Building a Custom VR Rig

This article discusses the basics of adding the Leap Motion components to a rig to add hand tracking. Unless you are adding Leap Motion hand tracking to scene that already has a fairly complex VR camera rig, we recommend starting with the LMHeadMountedRig prefab. Realize that there is no way we can anticipate or support every possible variation of camera rigs, so expect that you must make some variation to the setup described here.

The scripts that need to be added to game objects in the camera rig include:

  • LeapVRCameraControl
  • EnableDepthBuffer
  • LeapVRTemporalWarping

As well as the following prefabs:

  • LeapHandController
  • Hand model prefabs

Adding Hand Tracking to an Existing Rig

To illustrate the process of adding hand tracking to an existing camera rig, this discussion starts with the RigidBodyFPSController from the Unity Standard Assets.

https://di4564baj7skl.cloudfront.net/documentation/images/unity/Unity1CameraRig.png

Your single-camera rig setup should be similar to the above when finished.

Starting with a scene containing the RigidBodyFPSController:

  1. Add an empty game object to the top level game object in the rig hierarchy, RigidBodyFPSController. Name the new game object: TrackingAnchor.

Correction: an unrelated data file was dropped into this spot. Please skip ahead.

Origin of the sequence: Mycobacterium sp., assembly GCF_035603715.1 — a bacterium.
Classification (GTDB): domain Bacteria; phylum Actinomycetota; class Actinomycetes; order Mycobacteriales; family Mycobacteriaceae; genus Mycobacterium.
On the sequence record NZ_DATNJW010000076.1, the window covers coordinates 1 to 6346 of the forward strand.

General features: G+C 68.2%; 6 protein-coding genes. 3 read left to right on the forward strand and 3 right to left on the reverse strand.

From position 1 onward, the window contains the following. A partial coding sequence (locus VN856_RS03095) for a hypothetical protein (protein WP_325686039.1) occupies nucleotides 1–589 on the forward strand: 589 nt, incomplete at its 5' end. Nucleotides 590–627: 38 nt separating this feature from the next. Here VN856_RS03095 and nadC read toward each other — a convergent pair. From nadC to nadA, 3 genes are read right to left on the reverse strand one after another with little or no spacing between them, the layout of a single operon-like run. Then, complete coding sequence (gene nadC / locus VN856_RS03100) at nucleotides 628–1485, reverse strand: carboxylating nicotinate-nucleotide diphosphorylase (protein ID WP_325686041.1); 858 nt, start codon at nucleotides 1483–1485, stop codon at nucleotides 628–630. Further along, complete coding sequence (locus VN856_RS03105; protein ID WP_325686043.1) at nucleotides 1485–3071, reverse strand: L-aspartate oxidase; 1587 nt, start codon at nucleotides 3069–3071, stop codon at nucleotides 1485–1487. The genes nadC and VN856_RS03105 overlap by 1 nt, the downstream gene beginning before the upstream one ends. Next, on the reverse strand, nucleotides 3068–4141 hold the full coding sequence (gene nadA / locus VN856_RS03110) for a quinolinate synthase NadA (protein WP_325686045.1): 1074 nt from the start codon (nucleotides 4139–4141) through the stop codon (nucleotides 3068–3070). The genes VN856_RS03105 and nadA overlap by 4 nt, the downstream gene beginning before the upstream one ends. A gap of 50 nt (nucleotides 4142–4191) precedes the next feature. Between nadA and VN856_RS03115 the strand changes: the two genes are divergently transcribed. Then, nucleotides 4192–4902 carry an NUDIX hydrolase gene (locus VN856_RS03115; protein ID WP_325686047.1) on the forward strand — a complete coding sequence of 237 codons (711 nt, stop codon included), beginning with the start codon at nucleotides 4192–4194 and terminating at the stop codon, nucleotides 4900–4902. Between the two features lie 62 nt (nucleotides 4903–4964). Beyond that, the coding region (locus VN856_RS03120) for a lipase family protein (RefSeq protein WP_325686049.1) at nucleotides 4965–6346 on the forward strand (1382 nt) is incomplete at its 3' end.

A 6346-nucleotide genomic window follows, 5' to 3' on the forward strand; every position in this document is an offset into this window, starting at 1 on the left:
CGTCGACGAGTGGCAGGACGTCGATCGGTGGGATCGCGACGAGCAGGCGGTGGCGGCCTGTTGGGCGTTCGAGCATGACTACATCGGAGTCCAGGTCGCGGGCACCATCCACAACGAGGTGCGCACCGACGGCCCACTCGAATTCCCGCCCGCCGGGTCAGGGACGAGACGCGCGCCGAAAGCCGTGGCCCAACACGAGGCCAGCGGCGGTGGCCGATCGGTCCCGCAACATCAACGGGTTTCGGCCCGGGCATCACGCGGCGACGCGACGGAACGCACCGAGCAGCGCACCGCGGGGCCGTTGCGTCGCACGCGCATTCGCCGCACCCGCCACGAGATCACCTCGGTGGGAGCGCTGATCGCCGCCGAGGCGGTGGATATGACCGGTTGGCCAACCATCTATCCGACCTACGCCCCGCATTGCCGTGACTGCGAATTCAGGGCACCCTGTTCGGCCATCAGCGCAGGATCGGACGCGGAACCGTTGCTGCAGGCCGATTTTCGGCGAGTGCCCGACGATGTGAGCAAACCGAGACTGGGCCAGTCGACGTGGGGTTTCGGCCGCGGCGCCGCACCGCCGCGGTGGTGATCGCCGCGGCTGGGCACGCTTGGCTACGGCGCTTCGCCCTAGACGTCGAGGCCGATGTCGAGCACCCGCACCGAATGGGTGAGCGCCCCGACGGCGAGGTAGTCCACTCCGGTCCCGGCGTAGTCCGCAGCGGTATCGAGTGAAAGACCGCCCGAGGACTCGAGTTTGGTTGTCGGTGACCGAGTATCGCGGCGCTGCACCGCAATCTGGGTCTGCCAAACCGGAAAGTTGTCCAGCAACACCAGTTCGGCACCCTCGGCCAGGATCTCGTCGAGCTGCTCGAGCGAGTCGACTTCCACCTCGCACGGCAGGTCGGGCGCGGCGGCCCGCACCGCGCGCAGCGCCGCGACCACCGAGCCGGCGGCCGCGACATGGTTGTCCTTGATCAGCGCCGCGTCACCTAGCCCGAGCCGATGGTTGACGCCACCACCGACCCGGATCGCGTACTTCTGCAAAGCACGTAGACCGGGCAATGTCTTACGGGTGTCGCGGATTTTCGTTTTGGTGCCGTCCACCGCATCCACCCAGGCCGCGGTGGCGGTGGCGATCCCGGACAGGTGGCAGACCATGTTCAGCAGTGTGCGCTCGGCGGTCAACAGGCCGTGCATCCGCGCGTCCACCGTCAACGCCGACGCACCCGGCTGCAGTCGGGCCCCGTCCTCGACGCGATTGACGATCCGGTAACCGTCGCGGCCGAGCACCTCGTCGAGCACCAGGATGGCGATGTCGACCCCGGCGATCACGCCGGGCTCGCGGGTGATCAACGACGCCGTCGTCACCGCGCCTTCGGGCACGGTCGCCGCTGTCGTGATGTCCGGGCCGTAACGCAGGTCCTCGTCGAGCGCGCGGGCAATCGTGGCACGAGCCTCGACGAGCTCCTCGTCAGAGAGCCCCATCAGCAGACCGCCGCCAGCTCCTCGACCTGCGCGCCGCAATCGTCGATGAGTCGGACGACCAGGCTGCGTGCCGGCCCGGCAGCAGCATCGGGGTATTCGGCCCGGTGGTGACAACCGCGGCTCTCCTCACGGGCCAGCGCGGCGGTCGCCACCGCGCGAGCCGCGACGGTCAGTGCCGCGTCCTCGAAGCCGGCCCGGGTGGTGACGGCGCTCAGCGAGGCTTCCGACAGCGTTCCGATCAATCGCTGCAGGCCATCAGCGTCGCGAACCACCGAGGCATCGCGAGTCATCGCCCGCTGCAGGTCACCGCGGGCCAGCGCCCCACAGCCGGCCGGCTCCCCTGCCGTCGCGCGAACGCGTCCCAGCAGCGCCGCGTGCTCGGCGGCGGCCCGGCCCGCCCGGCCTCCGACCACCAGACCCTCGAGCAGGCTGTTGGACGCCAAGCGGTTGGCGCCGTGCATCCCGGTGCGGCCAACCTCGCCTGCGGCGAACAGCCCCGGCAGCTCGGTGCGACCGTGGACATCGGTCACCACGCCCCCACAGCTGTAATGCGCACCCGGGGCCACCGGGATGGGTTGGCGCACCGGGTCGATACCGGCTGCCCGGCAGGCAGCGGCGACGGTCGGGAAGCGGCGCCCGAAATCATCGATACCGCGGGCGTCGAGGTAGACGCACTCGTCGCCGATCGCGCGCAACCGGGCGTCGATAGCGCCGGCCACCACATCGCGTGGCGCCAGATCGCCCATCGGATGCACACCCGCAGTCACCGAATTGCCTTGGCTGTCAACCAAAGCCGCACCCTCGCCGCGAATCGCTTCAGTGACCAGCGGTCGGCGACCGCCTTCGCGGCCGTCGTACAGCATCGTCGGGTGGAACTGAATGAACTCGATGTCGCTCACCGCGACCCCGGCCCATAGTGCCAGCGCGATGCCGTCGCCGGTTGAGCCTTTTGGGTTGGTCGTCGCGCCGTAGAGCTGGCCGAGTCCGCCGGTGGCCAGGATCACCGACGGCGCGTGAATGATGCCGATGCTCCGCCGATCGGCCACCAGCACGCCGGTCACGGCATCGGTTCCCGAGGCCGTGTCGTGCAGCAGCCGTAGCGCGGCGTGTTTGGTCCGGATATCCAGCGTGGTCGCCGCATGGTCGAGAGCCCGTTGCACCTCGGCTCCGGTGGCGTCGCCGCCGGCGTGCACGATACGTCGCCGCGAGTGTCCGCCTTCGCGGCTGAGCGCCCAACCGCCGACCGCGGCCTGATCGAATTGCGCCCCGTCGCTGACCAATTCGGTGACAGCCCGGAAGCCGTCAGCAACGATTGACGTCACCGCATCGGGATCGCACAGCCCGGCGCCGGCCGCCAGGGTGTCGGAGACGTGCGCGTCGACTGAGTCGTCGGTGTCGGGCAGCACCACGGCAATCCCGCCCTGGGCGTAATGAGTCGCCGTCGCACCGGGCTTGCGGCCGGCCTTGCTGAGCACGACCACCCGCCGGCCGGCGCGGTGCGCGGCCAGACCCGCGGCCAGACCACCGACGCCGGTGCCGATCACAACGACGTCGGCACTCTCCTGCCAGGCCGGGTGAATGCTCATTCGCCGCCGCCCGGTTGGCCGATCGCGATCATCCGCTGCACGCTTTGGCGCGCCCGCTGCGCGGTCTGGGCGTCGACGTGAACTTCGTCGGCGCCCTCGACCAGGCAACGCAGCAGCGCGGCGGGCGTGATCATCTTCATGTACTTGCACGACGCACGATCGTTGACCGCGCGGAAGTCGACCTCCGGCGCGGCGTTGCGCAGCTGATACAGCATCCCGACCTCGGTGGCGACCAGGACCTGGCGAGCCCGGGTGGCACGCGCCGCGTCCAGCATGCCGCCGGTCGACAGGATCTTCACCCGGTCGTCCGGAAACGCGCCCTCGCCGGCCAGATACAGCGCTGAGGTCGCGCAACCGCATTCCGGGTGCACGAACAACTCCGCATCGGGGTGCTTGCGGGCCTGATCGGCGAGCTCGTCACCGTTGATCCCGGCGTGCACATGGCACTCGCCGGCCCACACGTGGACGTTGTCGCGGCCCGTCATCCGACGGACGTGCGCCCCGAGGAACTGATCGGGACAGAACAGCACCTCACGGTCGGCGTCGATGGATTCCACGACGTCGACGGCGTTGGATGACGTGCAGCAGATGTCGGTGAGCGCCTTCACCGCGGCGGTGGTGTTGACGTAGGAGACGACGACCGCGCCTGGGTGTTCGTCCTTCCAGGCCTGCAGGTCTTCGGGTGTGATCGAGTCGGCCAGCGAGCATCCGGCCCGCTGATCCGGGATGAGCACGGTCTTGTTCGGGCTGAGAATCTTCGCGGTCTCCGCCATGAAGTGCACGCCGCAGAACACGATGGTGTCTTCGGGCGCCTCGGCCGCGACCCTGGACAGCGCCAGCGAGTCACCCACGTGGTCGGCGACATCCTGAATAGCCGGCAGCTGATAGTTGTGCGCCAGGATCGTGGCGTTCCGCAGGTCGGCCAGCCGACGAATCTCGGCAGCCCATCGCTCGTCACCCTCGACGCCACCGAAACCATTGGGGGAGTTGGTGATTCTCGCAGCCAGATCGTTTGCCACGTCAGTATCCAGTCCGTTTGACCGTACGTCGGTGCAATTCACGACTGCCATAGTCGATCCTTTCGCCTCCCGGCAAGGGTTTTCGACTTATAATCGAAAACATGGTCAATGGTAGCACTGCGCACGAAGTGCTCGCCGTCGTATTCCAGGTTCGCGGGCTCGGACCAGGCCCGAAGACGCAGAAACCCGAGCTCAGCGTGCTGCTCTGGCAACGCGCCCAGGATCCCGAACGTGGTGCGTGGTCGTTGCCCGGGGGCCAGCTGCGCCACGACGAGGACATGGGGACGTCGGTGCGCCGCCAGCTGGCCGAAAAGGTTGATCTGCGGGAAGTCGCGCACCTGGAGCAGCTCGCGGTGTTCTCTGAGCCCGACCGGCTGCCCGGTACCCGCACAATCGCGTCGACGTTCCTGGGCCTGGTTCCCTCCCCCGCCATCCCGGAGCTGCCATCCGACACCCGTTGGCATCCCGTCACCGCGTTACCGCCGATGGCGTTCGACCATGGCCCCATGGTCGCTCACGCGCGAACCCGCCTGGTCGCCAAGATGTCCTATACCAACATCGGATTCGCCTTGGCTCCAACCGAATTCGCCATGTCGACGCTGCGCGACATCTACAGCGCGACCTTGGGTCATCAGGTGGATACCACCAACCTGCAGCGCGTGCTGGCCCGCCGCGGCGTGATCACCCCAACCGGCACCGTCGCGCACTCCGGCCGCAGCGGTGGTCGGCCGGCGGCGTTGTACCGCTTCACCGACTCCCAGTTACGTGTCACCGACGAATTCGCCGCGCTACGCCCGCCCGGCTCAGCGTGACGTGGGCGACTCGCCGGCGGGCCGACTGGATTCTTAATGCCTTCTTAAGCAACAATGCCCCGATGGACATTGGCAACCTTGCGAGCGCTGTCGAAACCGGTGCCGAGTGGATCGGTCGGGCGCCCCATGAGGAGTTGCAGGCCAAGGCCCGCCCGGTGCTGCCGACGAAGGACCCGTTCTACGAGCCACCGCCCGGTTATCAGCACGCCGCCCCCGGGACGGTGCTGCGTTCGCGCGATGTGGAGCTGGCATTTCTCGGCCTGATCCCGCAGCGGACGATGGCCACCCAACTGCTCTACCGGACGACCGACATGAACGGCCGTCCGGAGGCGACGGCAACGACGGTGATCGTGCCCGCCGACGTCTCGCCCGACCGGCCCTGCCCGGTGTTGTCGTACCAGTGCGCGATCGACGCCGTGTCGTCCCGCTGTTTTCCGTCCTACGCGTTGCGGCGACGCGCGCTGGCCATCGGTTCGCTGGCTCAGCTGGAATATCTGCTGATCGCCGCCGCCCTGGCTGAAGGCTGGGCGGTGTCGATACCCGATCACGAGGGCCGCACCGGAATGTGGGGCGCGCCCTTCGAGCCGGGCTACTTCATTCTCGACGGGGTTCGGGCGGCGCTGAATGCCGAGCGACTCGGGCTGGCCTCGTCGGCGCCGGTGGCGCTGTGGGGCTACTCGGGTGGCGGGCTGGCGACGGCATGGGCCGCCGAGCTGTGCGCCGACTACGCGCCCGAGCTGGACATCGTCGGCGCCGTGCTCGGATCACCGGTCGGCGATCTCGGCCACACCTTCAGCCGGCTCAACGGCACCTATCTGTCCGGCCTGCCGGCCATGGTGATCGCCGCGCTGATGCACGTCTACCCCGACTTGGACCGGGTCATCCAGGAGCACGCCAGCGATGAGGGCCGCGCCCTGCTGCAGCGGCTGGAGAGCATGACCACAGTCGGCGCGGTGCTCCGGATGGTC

2. Drag the MainCamera onto the TrackingAnchor object you just created.

  3. If the MainCamera object has any non-zero position or rotation values, copy these values to the TrackingAnchor object and set all the MainCamera position and rotation coordinates to zero.

  4. Add the following script components to MainCamera:

    • LeapVRCameraControl
    • EnableDepthBuffer

    You may also want to adjust the Near Clipping Planes property to its smallest value. Hands tend to be closer than other objects in a scene.

  5. Create an empty game object as a child of MainCamera. Name it: LeapSpace.

  6. Add the LeapVRTemporalWarping script component to the LeapSpace component you just created. Double check that the Head Transform property has been set to your MainCamera and that TrackingAnchor has been set to the TrackingAnchor game object you created a few steps earlier. Apply the following settings to the script:

    1. Set Tween Rotational Warping to 1.
    2. Set Sync Mode to LOW_LATENCY.
  7. Drag the LeapHandController prefab to the hierarchy as a child of your LeapSpace game object. Apply the following settings:

    1. Set Rotation to [-90, 180, 0].
    2. Enable Is Head Mounted.
    3. Drag the LeapSpace game object to the Temporal Warping property.
  8. Add the desired hand models to the LeapHandController. When adding the hand models, you have two options. You can either use prefabs dragged directly to the model pool, or you can first create instances of the hand models in the scene first, and then add them to the model pool. The only difference is that it is often easier to add additional scripts and other components to the hands or make other instance-level settings when you start with game object instances.